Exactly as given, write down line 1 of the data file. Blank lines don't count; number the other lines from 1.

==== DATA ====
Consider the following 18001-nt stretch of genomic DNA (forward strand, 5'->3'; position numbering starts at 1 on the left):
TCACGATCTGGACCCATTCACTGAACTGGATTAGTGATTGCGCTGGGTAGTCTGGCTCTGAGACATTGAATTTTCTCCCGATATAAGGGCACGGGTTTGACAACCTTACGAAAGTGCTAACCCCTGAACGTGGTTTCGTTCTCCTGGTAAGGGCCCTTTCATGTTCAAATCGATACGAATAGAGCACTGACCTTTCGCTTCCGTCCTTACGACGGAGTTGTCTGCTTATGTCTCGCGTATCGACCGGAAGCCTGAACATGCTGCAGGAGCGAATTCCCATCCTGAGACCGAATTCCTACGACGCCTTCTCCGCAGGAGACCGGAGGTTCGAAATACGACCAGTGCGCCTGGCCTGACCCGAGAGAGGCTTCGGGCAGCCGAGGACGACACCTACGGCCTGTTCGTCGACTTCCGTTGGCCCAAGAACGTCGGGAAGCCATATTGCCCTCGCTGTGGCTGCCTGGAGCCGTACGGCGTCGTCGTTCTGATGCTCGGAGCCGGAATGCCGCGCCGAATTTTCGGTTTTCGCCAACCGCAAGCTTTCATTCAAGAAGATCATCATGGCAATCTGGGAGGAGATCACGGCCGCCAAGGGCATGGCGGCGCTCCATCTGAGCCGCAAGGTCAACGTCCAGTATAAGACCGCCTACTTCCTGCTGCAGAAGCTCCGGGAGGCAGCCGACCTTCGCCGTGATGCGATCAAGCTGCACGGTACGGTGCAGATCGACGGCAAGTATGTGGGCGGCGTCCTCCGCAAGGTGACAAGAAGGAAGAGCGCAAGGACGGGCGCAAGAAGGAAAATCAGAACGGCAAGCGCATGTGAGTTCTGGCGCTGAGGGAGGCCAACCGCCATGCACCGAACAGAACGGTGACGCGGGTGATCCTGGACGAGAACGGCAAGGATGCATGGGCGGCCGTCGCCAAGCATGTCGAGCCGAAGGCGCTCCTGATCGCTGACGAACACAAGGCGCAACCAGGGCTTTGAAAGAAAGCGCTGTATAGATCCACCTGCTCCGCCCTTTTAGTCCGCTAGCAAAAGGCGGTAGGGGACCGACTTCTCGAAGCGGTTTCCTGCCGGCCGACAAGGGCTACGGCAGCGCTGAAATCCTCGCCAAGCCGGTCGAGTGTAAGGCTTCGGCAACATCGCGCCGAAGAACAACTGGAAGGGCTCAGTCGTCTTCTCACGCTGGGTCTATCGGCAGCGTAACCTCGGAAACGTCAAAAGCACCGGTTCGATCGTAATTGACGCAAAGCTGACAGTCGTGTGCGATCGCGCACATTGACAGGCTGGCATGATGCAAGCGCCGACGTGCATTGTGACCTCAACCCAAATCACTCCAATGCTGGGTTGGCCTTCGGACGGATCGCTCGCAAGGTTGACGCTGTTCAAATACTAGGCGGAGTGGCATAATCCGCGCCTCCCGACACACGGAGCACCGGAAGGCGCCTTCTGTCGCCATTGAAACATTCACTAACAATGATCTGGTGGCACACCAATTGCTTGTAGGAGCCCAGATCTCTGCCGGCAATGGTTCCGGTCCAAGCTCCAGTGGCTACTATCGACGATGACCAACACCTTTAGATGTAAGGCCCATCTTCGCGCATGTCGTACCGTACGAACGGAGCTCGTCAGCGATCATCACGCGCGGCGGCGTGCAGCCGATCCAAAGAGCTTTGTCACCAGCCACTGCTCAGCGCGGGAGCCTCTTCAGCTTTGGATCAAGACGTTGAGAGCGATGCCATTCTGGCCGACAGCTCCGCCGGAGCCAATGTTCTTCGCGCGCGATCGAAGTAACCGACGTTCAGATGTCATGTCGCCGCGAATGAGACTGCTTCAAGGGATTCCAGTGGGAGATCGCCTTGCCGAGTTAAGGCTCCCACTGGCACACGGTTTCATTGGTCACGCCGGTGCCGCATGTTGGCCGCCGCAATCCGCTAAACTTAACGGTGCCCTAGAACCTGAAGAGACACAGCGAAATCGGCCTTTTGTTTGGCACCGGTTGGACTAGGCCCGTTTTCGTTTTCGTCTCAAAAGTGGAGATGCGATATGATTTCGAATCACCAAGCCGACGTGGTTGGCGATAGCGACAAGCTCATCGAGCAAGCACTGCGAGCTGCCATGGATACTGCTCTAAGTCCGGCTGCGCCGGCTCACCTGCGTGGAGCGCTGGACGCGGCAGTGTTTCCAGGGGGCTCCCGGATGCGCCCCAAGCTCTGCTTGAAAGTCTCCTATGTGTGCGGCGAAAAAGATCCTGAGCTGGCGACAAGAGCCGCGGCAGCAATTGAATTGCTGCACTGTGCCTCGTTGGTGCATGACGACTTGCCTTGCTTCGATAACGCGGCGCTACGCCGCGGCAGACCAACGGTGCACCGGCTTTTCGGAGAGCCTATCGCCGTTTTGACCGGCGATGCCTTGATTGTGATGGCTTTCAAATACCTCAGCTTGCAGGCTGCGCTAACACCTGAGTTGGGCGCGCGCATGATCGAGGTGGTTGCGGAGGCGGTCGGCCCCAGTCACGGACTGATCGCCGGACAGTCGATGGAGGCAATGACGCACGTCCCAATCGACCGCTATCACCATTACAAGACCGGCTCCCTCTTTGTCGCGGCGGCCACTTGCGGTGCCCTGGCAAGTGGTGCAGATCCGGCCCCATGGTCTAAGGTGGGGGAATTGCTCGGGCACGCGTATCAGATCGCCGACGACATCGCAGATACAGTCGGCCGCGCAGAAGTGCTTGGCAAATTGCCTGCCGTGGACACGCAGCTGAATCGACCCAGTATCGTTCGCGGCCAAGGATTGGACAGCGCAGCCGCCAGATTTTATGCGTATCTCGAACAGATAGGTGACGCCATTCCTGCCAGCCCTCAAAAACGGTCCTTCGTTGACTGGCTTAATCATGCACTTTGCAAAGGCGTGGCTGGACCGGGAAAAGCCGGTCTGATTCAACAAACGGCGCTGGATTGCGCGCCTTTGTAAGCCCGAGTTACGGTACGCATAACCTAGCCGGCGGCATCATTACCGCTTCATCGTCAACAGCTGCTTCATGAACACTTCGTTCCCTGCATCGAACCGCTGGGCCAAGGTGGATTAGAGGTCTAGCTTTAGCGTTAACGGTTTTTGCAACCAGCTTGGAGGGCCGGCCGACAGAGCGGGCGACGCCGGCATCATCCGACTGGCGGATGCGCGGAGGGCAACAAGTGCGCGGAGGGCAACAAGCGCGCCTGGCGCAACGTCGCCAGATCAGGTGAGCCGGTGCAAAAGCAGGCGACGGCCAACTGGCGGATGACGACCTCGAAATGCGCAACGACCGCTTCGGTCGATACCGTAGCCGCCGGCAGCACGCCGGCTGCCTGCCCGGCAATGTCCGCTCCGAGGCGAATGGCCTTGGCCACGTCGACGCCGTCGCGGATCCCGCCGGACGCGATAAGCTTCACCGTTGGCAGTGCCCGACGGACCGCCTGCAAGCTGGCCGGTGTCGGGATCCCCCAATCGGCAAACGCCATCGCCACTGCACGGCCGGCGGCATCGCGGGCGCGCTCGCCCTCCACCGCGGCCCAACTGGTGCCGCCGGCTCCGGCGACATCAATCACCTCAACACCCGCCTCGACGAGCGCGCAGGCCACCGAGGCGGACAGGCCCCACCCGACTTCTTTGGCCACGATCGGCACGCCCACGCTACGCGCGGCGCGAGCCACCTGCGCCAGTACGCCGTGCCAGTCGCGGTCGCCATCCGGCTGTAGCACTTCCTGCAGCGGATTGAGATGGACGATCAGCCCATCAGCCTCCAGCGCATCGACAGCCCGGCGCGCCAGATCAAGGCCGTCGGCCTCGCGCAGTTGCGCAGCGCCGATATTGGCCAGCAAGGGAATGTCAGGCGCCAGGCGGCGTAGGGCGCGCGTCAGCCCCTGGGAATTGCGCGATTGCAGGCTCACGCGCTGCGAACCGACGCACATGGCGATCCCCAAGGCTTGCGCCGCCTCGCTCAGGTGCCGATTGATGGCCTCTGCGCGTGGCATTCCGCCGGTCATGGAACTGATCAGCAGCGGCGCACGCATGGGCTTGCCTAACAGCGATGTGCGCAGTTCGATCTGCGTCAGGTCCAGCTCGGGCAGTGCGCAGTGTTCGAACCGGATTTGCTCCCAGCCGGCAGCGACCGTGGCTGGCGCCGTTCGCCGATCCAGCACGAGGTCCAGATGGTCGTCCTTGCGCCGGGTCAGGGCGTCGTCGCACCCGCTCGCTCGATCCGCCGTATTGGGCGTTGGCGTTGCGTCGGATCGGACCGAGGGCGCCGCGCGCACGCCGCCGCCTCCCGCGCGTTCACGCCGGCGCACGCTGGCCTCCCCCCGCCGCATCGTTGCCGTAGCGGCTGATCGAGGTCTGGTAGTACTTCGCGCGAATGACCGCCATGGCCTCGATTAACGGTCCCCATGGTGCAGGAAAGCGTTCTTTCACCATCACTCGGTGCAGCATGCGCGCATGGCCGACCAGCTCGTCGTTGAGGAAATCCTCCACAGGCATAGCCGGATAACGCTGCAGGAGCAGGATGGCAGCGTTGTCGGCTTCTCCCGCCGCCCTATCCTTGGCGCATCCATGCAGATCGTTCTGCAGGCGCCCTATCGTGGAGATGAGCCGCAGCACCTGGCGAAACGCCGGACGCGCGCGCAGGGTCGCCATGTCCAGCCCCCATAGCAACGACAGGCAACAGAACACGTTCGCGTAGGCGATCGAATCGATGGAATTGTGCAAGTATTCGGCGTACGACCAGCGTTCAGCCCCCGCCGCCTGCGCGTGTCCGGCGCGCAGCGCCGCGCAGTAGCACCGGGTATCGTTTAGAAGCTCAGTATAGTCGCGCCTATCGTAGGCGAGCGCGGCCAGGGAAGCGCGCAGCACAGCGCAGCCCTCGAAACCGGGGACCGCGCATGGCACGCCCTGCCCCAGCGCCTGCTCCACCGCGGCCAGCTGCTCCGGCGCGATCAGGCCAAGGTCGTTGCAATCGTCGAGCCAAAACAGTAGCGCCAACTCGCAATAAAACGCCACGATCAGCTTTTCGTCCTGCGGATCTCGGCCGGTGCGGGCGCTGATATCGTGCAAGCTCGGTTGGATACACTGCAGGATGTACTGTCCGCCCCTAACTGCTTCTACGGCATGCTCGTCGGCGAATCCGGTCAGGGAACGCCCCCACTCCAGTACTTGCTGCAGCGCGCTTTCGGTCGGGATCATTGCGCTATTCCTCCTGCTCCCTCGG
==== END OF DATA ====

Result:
Consider the following 18001-nt stretch of genomic DNA (forward strand, 5'->3'; position numbering starts at 1 on the left):